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Editor's Note: New Uses, Steady Progress
by Kristin Brekke

When the top-of-the-hour news came on my radio here today, the announcer said that at this point in the season, the South Dakota corn harvest is typically 56 percent complete. Does that mean we’re behind if we still have most of our soybeans left to combine?

We’ve had uncooperative weather to say the least, but other than practicing patience and praying for sunshine in equal measure to the moisture, there’s not a lot that we can do. We can, though, look forward to a bountiful harvest that, if it reaches close to the 13 billion bushels of corn predicted by USDA, will provide ample supplies for all important uses – food, feed, and fuel.

I hope you enjoy this edition of Ethanol Today which seems to be following a theme of new uses and steady progress. I enjoyed learning more about the CleanFlex Power Systems technology that blends an ethanol-water fuel mixture with diesel to help diesel engines be cleaner and more efficient. It seems diesel and ethanol could be a good combination. South Dakota State University is also doing some interesting research on a new use for distillers grain – as a high-protein component in aquaculture diets. Thank you to the many people who put their time and talents behind these useful discoveries.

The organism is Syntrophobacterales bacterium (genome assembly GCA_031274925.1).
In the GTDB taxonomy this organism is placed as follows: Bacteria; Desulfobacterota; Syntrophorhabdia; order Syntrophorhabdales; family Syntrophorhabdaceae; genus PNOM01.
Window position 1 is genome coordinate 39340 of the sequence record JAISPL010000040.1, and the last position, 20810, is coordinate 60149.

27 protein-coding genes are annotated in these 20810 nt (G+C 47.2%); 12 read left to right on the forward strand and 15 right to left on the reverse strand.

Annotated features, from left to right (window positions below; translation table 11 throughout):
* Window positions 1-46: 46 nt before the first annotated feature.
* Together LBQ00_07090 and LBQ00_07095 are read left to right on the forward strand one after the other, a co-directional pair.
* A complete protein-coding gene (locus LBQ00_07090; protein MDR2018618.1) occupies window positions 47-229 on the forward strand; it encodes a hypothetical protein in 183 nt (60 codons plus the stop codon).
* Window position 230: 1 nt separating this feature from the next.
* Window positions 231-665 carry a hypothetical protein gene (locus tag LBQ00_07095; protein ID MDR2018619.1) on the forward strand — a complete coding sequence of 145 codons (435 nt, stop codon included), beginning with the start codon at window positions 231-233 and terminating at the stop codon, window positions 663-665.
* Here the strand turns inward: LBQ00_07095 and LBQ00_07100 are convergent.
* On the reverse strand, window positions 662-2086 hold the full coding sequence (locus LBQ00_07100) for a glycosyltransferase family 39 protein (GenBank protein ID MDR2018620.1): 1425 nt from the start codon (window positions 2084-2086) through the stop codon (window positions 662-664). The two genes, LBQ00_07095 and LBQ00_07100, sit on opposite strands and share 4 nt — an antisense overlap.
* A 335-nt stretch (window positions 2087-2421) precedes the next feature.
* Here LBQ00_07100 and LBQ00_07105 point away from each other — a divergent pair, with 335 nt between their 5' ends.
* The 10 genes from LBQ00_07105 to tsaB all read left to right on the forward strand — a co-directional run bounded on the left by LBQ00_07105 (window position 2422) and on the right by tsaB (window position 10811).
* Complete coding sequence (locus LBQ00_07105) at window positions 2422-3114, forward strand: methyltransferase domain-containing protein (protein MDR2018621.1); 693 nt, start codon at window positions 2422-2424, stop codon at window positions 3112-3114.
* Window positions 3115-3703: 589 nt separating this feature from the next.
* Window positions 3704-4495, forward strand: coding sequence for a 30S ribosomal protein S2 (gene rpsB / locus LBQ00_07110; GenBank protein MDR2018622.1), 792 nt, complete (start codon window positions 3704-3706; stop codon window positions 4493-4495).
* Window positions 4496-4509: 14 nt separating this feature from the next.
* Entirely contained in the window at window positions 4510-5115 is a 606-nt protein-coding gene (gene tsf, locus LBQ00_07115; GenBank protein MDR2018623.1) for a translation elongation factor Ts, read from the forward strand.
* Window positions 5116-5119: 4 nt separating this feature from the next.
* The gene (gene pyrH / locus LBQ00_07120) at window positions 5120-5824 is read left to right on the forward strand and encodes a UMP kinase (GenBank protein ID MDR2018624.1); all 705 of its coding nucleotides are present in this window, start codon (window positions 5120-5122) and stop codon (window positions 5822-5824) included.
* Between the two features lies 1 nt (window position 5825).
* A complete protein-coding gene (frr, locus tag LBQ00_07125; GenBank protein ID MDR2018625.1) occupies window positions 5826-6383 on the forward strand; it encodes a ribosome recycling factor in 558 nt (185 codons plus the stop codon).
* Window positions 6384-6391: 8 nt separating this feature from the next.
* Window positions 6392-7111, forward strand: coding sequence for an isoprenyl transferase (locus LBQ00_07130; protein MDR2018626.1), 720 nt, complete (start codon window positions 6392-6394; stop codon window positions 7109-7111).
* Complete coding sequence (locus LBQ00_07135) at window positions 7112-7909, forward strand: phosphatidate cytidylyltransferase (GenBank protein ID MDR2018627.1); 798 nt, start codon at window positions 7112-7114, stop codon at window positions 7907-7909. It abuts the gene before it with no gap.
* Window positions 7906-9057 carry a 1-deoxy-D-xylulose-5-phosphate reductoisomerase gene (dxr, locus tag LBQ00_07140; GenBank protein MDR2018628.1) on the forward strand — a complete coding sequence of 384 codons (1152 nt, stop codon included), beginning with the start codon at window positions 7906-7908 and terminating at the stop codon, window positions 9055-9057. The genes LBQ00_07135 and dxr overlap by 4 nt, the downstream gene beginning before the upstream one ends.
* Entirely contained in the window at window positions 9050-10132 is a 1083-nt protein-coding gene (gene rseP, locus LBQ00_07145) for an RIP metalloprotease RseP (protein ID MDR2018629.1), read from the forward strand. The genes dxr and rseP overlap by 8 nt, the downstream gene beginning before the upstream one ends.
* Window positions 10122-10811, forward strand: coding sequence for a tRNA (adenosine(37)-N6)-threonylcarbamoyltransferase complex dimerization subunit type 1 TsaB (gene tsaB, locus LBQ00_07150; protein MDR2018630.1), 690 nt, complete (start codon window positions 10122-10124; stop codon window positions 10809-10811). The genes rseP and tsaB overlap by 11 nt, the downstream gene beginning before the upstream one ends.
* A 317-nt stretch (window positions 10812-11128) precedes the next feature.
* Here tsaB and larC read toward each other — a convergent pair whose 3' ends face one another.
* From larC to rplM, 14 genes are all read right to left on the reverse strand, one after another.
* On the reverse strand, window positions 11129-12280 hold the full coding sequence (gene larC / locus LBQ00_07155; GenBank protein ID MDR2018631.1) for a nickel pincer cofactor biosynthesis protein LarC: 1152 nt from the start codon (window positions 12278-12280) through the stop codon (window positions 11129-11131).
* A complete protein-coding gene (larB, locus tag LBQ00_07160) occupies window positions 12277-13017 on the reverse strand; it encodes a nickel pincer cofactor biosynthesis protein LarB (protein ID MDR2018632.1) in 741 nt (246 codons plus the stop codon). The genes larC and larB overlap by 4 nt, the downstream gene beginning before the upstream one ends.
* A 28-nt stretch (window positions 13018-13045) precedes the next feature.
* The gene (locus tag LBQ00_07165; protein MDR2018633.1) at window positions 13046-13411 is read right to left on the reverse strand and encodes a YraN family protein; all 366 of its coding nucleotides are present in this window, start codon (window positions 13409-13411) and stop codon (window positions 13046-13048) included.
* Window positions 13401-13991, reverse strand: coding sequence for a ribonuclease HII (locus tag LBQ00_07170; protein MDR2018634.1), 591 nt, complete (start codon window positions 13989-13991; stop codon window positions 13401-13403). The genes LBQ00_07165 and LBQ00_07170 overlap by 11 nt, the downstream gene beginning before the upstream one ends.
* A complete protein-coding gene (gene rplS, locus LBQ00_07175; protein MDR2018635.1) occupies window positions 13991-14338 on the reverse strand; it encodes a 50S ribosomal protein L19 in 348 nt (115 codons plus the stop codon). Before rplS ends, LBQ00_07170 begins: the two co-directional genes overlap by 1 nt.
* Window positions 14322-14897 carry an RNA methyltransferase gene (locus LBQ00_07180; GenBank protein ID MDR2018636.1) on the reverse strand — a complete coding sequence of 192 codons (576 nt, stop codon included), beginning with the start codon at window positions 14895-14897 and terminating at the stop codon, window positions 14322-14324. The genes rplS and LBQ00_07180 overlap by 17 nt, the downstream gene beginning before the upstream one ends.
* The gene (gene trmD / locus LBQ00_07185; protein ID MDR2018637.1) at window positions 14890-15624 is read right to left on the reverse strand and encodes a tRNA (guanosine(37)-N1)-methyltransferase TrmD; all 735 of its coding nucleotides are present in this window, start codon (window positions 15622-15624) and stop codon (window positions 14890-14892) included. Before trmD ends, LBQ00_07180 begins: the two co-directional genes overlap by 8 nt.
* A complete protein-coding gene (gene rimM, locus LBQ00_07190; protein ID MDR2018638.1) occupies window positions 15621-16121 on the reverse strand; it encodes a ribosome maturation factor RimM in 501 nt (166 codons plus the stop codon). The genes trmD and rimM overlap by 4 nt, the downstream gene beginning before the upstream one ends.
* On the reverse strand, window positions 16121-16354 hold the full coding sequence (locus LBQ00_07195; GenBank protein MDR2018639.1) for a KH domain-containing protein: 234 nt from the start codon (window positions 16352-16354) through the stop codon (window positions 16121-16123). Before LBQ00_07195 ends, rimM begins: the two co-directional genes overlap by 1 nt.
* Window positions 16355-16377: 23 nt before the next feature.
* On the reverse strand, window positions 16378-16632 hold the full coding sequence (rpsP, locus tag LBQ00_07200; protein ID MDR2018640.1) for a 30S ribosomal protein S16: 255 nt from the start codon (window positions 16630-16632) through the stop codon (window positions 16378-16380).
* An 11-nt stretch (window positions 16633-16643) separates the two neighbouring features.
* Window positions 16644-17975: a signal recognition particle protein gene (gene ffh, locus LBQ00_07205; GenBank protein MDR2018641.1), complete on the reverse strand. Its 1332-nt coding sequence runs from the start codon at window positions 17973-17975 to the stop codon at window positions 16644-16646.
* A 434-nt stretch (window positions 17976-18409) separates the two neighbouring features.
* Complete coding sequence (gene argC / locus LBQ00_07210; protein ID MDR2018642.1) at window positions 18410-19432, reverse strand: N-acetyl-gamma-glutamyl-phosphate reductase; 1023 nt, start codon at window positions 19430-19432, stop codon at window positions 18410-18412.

We’re pleased this month to bring you a feature on cellulosic ethanol that speaks to the incredible potential of ethanol from agricultural residues and dedicated energy crops. Sandia National Laboratories is looking at the figure 90 billion gallons as a possible amount of biofuel from cellulosic sources. The potential is huge, and hugely important to America’s economy, environment, and energy security. If we can continue steady progress toward these ambitious but achievable goals, we will succeed.

Part of this issue is a highlight of America’s “Cellulose Innovators” which we’ve featured along the pages of the cover story. These pioneers are making the breakthroughs needed to bring cellulosic ethanol to a commercial-scale reality. Hats-off to these dedicated people.

“Dedicated” is also a perfect way to describe America’s farmers who continue to be careful stewards of the land and adopt more efficient and effective farming practices every year. This year’s average corn yield is predicted to hit 164 bushels per acre, up a full 10 bushels per acre from last year. It’s a pleasure to work for both ethanol and for agriculture – two industries that put progress into practice each and every day.

Now if we could just control the weather…

© American Coalition for Ethanol, all rights reserved.
The American Coalition for Ethanol publishes Ethanol Today magazine each month to cover the biofuels industry�s hot topics, including cellulosic ethanol, E85, corn ethanol, food versus fuel, ethanol�s carbon footprint, E10, E15, and mid-range ethanol blends.
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